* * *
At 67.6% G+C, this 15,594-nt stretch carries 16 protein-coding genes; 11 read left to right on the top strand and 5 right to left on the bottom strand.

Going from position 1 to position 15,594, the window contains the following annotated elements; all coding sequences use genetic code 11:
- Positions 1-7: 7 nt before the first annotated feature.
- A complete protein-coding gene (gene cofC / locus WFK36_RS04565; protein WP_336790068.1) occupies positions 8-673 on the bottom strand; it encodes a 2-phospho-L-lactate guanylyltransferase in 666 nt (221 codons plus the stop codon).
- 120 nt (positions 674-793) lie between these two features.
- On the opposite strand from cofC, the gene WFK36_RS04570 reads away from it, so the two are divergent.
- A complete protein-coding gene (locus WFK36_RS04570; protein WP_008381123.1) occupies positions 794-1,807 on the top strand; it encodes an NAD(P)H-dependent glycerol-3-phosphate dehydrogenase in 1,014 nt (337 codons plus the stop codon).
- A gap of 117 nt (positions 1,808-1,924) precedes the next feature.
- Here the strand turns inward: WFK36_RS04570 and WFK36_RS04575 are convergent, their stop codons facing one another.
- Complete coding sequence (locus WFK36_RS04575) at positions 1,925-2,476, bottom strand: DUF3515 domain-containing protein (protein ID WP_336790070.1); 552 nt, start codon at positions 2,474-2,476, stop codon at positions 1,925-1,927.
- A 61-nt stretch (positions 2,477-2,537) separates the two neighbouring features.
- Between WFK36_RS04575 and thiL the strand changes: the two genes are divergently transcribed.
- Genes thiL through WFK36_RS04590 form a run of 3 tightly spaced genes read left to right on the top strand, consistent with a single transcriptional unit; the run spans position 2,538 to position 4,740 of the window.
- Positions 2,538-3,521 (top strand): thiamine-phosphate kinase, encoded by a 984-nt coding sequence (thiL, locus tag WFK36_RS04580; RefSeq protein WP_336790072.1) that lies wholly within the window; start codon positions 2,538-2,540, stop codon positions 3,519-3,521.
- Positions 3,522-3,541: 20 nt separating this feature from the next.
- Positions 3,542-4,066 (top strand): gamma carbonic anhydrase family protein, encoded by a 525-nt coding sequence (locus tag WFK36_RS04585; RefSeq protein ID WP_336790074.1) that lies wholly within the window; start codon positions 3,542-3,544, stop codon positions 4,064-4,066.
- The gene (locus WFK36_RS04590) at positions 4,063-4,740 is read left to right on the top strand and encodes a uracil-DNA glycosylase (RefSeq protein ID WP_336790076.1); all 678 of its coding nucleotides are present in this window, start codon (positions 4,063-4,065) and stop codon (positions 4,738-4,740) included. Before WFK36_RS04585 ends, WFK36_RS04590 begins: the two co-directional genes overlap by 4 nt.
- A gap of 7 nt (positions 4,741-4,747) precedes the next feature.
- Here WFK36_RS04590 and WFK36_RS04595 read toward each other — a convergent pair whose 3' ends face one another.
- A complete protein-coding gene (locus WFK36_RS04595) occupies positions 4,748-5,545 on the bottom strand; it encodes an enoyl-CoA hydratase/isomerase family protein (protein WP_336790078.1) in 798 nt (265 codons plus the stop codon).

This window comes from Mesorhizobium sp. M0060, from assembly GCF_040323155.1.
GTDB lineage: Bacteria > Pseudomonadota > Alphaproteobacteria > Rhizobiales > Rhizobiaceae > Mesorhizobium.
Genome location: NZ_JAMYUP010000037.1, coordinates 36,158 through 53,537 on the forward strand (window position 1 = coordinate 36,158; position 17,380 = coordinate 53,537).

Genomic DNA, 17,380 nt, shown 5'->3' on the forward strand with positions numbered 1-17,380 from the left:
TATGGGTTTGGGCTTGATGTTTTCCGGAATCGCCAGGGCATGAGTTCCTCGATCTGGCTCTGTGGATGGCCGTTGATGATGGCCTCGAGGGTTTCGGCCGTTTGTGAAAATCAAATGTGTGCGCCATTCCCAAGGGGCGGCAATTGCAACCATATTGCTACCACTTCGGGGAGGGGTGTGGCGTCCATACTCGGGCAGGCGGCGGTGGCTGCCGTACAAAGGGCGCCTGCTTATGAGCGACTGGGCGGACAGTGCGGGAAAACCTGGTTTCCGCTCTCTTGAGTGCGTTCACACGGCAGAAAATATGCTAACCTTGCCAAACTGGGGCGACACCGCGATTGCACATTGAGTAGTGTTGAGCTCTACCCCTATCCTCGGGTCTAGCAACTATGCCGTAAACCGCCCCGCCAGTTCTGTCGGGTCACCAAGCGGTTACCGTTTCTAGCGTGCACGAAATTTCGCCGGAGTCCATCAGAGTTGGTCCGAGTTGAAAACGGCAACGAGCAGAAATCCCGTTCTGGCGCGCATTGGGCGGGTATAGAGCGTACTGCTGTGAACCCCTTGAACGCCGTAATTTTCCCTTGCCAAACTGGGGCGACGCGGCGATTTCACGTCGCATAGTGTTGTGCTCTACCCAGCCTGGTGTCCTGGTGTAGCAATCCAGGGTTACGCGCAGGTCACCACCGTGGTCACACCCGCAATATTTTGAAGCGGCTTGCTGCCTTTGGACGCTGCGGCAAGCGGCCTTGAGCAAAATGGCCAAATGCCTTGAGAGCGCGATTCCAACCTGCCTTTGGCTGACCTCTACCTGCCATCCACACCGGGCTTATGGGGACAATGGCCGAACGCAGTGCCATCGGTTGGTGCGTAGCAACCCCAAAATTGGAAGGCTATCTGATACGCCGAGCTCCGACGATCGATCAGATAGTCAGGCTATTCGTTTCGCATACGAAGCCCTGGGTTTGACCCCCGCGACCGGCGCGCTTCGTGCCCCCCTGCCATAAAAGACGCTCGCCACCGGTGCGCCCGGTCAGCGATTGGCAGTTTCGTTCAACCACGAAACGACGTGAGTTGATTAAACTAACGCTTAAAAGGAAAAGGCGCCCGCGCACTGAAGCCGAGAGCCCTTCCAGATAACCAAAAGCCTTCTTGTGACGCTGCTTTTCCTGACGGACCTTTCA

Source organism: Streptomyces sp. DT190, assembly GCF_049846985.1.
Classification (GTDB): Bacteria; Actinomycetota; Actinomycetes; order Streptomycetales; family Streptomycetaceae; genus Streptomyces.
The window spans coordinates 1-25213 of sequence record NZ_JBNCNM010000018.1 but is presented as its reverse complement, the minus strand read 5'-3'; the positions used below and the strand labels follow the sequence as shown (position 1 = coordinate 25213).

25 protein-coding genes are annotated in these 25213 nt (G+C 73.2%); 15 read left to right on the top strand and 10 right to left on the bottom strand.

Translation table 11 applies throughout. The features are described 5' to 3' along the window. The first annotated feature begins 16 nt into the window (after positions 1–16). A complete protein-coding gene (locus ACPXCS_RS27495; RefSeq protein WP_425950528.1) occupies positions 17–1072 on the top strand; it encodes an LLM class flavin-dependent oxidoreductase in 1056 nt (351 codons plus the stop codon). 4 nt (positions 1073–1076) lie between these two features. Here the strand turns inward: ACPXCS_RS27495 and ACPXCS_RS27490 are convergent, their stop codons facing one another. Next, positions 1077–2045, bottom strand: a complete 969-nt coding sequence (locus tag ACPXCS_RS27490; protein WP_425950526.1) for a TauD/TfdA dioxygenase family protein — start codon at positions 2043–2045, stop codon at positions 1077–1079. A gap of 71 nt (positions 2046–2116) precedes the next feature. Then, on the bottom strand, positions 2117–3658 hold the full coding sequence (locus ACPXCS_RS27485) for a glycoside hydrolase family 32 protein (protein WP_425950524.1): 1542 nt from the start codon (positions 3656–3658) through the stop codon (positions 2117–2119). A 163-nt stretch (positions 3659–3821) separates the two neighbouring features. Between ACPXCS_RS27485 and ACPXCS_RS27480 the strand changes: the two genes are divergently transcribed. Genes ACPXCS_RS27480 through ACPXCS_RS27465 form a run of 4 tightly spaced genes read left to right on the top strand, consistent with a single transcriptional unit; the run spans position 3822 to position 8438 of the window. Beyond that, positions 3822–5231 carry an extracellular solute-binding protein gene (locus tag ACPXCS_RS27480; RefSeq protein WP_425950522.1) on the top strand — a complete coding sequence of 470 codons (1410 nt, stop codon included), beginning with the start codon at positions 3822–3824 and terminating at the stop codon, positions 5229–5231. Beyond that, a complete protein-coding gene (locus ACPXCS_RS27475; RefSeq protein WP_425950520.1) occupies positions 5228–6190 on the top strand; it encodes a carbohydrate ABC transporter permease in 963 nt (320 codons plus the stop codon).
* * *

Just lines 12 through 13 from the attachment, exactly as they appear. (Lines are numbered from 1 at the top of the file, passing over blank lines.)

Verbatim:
- Between WFK36_RS04575 and thiL the strand changes: the two genes are divergently transcribed.
- Genes thiL through WFK36_RS04590 form a run of 3 tightly spaced genes read left to right on the top strand, consistent with a single transcriptional unit; the run spans position 2,538 to position 4,740 of the window.